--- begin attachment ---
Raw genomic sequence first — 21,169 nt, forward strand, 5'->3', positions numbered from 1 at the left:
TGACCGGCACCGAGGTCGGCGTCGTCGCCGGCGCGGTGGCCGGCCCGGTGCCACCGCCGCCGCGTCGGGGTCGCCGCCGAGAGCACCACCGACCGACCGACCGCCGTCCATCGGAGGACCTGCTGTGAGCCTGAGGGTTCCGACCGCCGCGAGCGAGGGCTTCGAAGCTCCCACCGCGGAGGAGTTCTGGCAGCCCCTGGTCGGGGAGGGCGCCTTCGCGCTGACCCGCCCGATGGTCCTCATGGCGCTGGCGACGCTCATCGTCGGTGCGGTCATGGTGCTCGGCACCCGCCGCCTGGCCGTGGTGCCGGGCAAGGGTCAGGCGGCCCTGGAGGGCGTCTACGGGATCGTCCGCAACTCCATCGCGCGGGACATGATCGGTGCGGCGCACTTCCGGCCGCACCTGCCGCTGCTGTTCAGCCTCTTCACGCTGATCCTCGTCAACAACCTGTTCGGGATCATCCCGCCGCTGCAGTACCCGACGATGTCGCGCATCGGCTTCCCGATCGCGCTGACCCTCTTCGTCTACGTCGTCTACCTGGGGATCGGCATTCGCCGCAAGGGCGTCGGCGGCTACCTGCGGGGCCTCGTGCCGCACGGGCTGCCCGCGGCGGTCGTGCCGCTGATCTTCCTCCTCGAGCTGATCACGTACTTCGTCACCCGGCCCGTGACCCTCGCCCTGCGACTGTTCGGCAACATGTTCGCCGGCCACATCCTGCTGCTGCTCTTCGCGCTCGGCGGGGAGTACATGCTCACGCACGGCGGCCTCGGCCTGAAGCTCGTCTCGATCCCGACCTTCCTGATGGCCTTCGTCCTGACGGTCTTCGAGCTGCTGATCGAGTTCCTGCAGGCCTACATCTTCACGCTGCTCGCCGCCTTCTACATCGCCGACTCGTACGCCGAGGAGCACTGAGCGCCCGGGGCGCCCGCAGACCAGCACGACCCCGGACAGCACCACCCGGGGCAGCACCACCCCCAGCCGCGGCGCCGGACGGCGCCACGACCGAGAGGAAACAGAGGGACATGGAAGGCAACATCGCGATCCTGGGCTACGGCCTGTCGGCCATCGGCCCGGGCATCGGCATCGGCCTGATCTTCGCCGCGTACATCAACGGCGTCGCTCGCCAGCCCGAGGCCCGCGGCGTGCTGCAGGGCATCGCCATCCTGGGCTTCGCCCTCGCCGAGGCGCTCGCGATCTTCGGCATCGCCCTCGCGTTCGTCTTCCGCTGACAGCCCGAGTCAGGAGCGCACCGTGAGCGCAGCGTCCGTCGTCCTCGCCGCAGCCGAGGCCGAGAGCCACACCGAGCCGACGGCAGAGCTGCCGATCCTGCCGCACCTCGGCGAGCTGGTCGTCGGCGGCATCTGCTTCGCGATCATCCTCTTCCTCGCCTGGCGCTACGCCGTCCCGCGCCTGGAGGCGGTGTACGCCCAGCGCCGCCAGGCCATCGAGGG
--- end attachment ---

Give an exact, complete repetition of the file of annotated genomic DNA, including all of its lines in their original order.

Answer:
Raw genomic sequence first — 21,169 nt, forward strand, 5'->3', positions numbered from 1 at the left:
TGACCGGCACCGAGGTCGGCGTCGTCGCCGGCGCGGTGGCCGGCCCGGTGCCACCGCCGCCGCGTCGGGGTCGCCGCCGAGAGCACCACCGACCGACCGACCGCCGTCCATCGGAGGACCTGCTGTGAGCCTGAGGGTTCCGACCGCCGCGAGCGAGGGCTTCGAAGCTCCCACCGCGGAGGAGTTCTGGCAGCCCCTGGTCGGGGAGGGCGCCTTCGCGCTGACCCGCCCGATGGTCCTCATGGCGCTGGCGACGCTCATCGTCGGTGCGGTCATGGTGCTCGGCACCCGCCGCCTGGCCGTGGTGCCGGGCAAGGGTCAGGCGGCCCTGGAGGGCGTCTACGGGATCGTCCGCAACTCCATCGCGCGGGACATGATCGGTGCGGCGCACTTCCGGCCGCACCTGCCGCTGCTGTTCAGCCTCTTCACGCTGATCCTCGTCAACAACCTGTTCGGGATCATCCCGCCGCTGCAGTACCCGACGATGTCGCGCATCGGCTTCCCGATCGCGCTGACCCTCTTCGTCTACGTCGTCTACCTGGGGATCGGCATTCGCCGCAAGGGCGTCGGCGGCTACCTGCGGGGCCTCGTGCCGCACGGGCTGCCCGCGGCGGTCGTGCCGCTGATCTTCCTCCTCGAGCTGATCACGTACTTCGTCACCCGGCCCGTGACCCTCGCCCTGCGACTGTTCGGCAACATGTTCGCCGGCCACATCCTGCTGCTGCTCTTCGCGCTCGGCGGGGAGTACATGCTCACGCACGGCGGCCTCGGCCTGAAGCTCGTCTCGATCCCGACCTTCCTGATGGCCTTCGTCCTGACGGTCTTCGAGCTGCTGATCGAGTTCCTGCAGGCCTACATCTTCACGCTGCTCGCCGCCTTCTACATCGCCGACTCGTACGCCGAGGAGCACTGAGCGCCCGGGGCGCCCGCAGACCAGCACGACCCCGGACAGCACCACCCGGGGCAGCACCACCCCCAGCCGCGGCGCCGGACGGCGCCACGACCGAGAGGAAACAGAGGGACATGGAAGGCAACATCGCGATCCTGGGCTACGGCCTGTCGGCCATCGGCCCGGGCATCGGCATCGGCCTGATCTTCGCCGCGTACATCAACGGCGTCGCTCGCCAGCCCGAGGCCCGCGGCGTGCTGCAGGGCATCGCCATCCTGGGCTTCGCCCTCGCCGAGGCGCTCGCGATCTTCGGCATCGCCCTCGCGTTCGTCTTCCGCTGACAGCCCGAGTCAGGAGCGCACCGTGAGCGCAGCGTCCGTCGTCCTCGCCGCAGCCGAGGCCGAGAGCCACACCGAGCCGACGGCAGAGCTGCCGATCCTGCCGCACCTCGGCGAGCTGGTCGTCGGCGGCATCTGCTTCGCGATCATCCTCTTCCTCGCCTGGCGCTACGCCGTCCCGCGCCTGGAGGCGGTGTACGCCCAGCGCCGCCAGGCCATCGAGGG